Django Changed The Game

It all started with a pretty ordinary project request from our Parks & Recreation department – “we want to be able to enter/edit scores for our softball games.”

So, like any good developer, requested a meeting so I could really understand what was going on… it boiled down to this kind of these database entities:

teams
fields
leagues
venues
scheduled games
completed games

Here’s a more traditional view of the design: (click it for a full view)

Keep in mind, only about four or five people (max) need to be able to have CRUD abilities with this data.

However, designing a system like this with PHP would be pretty time consuming to say the least. Even with my nifty little utils and db classes that I tout around.

Stevo had been ranting and raving about Django, specifically it’s administrative interface. So, I gave it a try. Luckily, I had been intending on doing this for some time. My server at home was ready to roll – Django was installed and I was ready to dive right in. A few hours later and with the guidance of Stevo, my model was made.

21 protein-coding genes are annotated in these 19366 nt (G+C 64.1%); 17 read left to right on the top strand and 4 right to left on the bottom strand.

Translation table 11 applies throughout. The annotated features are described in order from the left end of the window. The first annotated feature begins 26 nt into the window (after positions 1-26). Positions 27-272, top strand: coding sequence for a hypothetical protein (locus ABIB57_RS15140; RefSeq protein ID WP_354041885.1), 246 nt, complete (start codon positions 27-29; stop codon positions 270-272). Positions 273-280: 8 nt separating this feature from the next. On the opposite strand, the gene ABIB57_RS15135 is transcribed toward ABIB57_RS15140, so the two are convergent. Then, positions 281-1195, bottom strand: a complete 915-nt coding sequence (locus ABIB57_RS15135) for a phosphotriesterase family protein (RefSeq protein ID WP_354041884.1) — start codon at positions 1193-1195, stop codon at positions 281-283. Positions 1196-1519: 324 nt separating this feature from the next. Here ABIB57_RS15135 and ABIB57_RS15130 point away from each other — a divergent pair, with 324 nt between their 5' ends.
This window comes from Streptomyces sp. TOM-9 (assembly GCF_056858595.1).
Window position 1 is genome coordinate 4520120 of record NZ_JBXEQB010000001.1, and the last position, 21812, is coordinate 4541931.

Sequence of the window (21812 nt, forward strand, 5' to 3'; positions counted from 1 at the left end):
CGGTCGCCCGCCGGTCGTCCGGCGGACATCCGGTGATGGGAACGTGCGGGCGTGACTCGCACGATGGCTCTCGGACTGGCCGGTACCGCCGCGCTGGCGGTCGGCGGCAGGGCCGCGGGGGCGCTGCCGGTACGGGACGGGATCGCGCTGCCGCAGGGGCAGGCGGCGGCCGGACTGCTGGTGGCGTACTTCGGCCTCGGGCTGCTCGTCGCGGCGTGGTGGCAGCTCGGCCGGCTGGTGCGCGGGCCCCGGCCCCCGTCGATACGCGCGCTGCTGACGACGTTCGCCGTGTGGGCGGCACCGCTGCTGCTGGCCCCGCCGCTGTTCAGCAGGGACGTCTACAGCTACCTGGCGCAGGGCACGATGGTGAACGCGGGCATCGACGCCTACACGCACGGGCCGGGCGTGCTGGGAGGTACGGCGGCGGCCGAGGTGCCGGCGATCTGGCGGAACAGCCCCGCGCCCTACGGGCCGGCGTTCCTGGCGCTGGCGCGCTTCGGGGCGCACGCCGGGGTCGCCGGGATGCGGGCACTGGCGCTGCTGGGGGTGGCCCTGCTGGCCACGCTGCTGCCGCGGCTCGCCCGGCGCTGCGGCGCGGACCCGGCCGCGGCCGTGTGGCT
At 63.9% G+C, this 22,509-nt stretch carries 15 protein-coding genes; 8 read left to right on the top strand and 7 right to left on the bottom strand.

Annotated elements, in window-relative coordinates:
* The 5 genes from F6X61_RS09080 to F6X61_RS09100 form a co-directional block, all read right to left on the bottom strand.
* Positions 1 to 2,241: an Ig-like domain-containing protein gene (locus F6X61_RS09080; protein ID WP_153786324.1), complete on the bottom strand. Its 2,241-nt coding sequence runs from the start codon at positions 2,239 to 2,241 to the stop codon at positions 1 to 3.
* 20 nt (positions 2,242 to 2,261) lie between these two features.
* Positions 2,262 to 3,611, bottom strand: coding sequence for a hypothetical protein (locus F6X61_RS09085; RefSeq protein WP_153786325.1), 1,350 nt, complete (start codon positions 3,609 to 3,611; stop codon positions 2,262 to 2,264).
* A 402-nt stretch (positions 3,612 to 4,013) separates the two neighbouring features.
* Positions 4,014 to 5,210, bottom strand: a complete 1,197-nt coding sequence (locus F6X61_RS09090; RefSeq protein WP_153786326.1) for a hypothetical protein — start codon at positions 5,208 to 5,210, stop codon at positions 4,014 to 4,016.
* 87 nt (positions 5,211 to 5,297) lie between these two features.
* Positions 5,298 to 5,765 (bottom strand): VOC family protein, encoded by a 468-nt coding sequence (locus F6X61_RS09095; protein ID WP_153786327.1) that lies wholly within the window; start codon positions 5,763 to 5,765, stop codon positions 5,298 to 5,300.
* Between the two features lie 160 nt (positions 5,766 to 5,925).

The source is simple. Python was very intuitive, except for a weird placement of a tuple ( [[ here it was ::: None, {‘fields’: (‘name’,)}),) ]] but BAM. The administrative interface was done before lunch.

PHP is unable to compete with this rapid administration capability. Now to get this put on our production server…

Question of the day: Do you have to be a good [BLANK] to further appreciate good [BLANK]?

Examples of [BLANKS] include:

  • Musician – Music
  • Designer – Design
  • Chef – Food
  • Writer – Writing

I’m going to say no. I went back and forth with this a while last night, while I was trying to learn to play the piano — which I’m getting decent at…

I feel like I can really appreciate good design on the web, but I’m not a skilled designer.

Same with music. I’m not a great musician, but I can appreciate music’s most significant works.

Anyway, just a question that’s been on my mind.